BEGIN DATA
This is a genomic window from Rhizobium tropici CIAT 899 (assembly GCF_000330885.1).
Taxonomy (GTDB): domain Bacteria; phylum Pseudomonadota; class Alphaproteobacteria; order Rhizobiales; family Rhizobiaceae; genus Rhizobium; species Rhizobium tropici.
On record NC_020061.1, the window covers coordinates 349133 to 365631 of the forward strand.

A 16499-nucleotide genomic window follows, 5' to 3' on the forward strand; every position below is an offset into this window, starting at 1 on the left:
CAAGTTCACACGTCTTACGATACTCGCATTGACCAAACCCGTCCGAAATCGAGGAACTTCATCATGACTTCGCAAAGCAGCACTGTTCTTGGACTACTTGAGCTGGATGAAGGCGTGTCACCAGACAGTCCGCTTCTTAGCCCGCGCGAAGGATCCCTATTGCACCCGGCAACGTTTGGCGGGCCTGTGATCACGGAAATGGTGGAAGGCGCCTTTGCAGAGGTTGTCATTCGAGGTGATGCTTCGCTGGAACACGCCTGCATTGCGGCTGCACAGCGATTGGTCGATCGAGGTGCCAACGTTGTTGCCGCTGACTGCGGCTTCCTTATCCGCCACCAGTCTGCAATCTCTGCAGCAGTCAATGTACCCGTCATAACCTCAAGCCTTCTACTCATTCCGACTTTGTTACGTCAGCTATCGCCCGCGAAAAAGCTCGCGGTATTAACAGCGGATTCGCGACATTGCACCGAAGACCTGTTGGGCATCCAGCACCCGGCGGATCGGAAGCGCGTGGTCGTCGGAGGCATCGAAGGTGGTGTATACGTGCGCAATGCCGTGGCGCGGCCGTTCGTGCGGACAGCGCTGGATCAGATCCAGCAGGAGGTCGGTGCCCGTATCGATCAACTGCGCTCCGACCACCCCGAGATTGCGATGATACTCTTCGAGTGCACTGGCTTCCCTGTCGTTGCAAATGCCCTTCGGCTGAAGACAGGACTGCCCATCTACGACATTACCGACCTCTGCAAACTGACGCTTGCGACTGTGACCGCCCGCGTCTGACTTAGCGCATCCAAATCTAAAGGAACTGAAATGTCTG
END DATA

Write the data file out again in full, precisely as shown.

This is a genomic window from Rhizobium tropici CIAT 899 (assembly GCF_000330885.1).
Taxonomy (GTDB): domain Bacteria; phylum Pseudomonadota; class Alphaproteobacteria; order Rhizobiales; family Rhizobiaceae; genus Rhizobium; species Rhizobium tropici.
On record NC_020061.1, the window covers coordinates 349133 to 365631 of the forward strand.

A 16499-nucleotide genomic window follows, 5' to 3' on the forward strand; every position below is an offset into this window, starting at 1 on the left:
CAAGTTCACACGTCTTACGATACTCGCATTGACCAAACCCGTCCGAAATCGAGGAACTTCATCATGACTTCGCAAAGCAGCACTGTTCTTGGACTACTTGAGCTGGATGAAGGCGTGTCACCAGACAGTCCGCTTCTTAGCCCGCGCGAAGGATCCCTATTGCACCCGGCAACGTTTGGCGGGCCTGTGATCACGGAAATGGTGGAAGGCGCCTTTGCAGAGGTTGTCATTCGAGGTGATGCTTCGCTGGAACACGCCTGCATTGCGGCTGCACAGCGATTGGTCGATCGAGGTGCCAACGTTGTTGCCGCTGACTGCGGCTTCCTTATCCGCCACCAGTCTGCAATCTCTGCAGCAGTCAATGTACCCGTCATAACCTCAAGCCTTCTACTCATTCCGACTTTGTTACGTCAGCTATCGCCCGCGAAAAAGCTCGCGGTATTAACAGCGGATTCGCGACATTGCACCGAAGACCTGTTGGGCATCCAGCACCCGGCGGATCGGAAGCGCGTGGTCGTCGGAGGCATCGAAGGTGGTGTATACGTGCGCAATGCCGTGGCGCGGCCGTTCGTGCGGACAGCGCTGGATCAGATCCAGCAGGAGGTCGGTGCCCGTATCGATCAACTGCGCTCCGACCACCCCGAGATTGCGATGATACTCTTCGAGTGCACTGGCTTCCCTGTCGTTGCAAATGCCCTTCGGCTGAAGACAGGACTGCCCATCTACGACATTACCGACCTCTGCAAACTGACGCTTGCGACTGTGACCGCCCGCGTCTGACTTAGCGCATCCAAATCTAAAGGAACTGAAATGTCTG